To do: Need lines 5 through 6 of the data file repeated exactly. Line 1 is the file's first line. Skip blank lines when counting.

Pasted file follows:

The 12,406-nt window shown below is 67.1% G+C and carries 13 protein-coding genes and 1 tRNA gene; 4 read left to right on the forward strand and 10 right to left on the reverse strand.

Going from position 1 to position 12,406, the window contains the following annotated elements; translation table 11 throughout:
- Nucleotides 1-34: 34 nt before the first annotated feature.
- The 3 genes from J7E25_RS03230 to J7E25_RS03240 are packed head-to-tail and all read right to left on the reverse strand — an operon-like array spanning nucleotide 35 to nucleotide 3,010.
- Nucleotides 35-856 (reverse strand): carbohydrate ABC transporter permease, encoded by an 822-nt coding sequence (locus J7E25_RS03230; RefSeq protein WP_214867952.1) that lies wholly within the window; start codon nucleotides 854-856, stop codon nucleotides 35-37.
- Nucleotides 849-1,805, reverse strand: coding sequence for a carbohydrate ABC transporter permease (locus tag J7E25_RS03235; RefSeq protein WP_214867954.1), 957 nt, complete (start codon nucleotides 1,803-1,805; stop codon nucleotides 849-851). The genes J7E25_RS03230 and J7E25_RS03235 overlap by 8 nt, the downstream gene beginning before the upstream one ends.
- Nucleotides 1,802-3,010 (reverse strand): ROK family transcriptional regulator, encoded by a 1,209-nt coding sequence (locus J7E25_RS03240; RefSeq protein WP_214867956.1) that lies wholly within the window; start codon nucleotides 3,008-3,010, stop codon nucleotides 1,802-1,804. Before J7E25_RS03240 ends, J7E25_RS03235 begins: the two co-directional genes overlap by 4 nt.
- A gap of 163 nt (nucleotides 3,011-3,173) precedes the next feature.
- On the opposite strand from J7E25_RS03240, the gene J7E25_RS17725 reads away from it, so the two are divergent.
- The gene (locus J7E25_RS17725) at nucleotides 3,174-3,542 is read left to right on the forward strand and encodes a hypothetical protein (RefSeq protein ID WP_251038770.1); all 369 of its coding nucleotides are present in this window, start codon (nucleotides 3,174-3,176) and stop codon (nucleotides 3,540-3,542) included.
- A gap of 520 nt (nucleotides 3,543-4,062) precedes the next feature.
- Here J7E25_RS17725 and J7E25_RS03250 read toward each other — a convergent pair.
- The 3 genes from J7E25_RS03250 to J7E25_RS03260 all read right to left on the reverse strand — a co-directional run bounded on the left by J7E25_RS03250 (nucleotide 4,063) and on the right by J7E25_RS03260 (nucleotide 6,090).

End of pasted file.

- Nucleotides 35-856 (reverse strand): carbohydrate ABC transporter permease, encoded by an 822-nt coding sequence (locus J7E25_RS03230; RefSeq protein WP_214867952.1) that lies wholly within the window; start codon nucleotides 854-856, stop codon nucleotides 35-37.
- Nucleotides 849-1,805, reverse strand: coding sequence for a carbohydrate ABC transporter permease (locus tag J7E25_RS03235; RefSeq protein WP_214867954.1), 957 nt, complete (start codon nucleotides 1,803-1,805; stop codon nucleotides 849-851). The genes J7E25_RS03230 and J7E25_RS03235 overlap by 8 nt, the downstream gene beginning before the upstream one ends.